Coming to the defense of his beleaguered bullpen the last few days, Manager Joe Maddon has noted that in many cases, the Rays' failure to tack on runs late has been just as big a factor in potential wins slipping away as whatever the relievers did.
Wednesday night, poor relief pitching and a disappearing offense were equally culpable in the latest late-inning meltdown for the Rays. Wasting yet another brilliant performance by Jeff Niemann, Tampa Bay served up four runs in the bottom of the eighth to fall 4-2 to the Yankees
The completion of a four-game sweep extended the Rays' losing streak to eight games, their longest skid since the dark days of 2007. And even though Niemann above all others deserved better, it was difficult for the Rays to argue their fate after their final 28 batters of the game - from the fifth batter of the first inning on - failed to record a hit.
"We're putting so much pressure on the end of the game, where we're just not picking up enough of a lead that you can have some kind of a cushion," Maddon said. "Of course we had the lead and we're just not getting it done at the end, but we need to do better offensively also."
Before the late rally capped by Jorge Posada's pinch-hit, three-run homer off Grant Balfour that gave the Yankees their first lead of the game, it appeared the crowd of 45,848 on hand would have been content to let the Rays have their win.
They already had seen what they had been yearning for since the Yankees returned home Monday, as Derek Jeter broke out of his seemingly eternal 0-for-12 slump and collected three hits off Niemann to tie Lou Gehrig as the franchise's all-time leader.
Jeter grounded out in the third inning, but bounced back with a ground-rule double over B.J. Upton's head in the fifth and a sharp single down the right-field line in the seventh that set the stadium roaring. It was Jeter's 2,721st hit, giving him a chance to exhale a bit after days of overbearing scrutiny. He drew a walk against Balfour in his final trip to the plate.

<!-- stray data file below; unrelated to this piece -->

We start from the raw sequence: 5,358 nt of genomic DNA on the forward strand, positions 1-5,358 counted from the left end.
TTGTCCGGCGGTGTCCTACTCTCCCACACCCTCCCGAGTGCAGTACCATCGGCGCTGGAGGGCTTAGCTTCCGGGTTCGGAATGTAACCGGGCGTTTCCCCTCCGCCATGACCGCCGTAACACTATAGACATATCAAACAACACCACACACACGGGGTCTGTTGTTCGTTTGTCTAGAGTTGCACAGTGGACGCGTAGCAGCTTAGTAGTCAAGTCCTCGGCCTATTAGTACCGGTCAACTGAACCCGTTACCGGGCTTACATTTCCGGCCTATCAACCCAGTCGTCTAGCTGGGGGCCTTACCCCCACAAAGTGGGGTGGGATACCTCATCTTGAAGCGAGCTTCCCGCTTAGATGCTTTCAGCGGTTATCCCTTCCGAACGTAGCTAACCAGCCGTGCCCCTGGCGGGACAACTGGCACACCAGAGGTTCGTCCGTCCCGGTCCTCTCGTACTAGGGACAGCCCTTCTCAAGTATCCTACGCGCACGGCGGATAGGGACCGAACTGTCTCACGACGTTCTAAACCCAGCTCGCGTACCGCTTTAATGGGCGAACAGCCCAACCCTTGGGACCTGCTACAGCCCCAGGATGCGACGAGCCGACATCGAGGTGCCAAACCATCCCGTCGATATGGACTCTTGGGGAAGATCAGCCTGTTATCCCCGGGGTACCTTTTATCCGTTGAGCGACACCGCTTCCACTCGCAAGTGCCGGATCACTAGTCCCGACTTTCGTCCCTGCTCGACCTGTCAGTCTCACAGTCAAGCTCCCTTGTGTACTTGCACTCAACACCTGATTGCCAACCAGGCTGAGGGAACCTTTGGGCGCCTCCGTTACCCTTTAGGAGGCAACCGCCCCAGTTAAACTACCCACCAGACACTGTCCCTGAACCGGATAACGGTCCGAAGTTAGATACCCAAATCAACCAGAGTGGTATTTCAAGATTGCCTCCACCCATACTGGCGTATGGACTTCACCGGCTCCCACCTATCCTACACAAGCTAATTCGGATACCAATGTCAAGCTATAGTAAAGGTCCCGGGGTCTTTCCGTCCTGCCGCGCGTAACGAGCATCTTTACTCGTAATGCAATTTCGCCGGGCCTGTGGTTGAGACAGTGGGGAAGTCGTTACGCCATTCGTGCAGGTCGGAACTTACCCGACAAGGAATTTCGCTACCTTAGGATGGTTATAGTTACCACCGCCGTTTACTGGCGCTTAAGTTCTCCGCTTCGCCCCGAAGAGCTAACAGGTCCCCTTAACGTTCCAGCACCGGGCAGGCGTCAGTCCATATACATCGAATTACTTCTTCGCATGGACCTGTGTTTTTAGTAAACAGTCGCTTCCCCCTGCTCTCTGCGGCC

While the focus among everyone else at the stadium was on Jeter's at-bats, they served as a mere sideshow for the Rays as Niemann cruised along.
The rookie spent the night doing what he does best, pumping strikes into the zone and remaining unflappable when presented with potential complications. He didn't record a single 1-2-3 inning in the seven he pitched, but he never seemed bothered when presented with base runners throughout the course of the evening.
But when Alex Rodriguez drilled Niemann's first pitch of the eighth inning into center for a single, the starter didn't get a chance to escape. On came the bullpen, and in came the runs. Hideki Matsui singled off Lance Cormier to put runners at the corners, and a potential double-play ball off Nick Swisher's bat evaporated when Chris Richard air-mailed a throw into left field, leaving everybody safe.
Brian Shouse came on to strike out Robinson Cano, but Balfour couldn't handle Posada, who cranked a full-count offering into the seats. It was the third time in the past two weeks Balfour has been on the mound as a game spun away from the Rays, and he summed up the mood of the team Wednesday night.
"I've been terrible," Balfour said. "I've been freaking terrible. I don't know what else to tell you - I hope it turns around quick, because I'm sick and tired of going out there and feeling like this."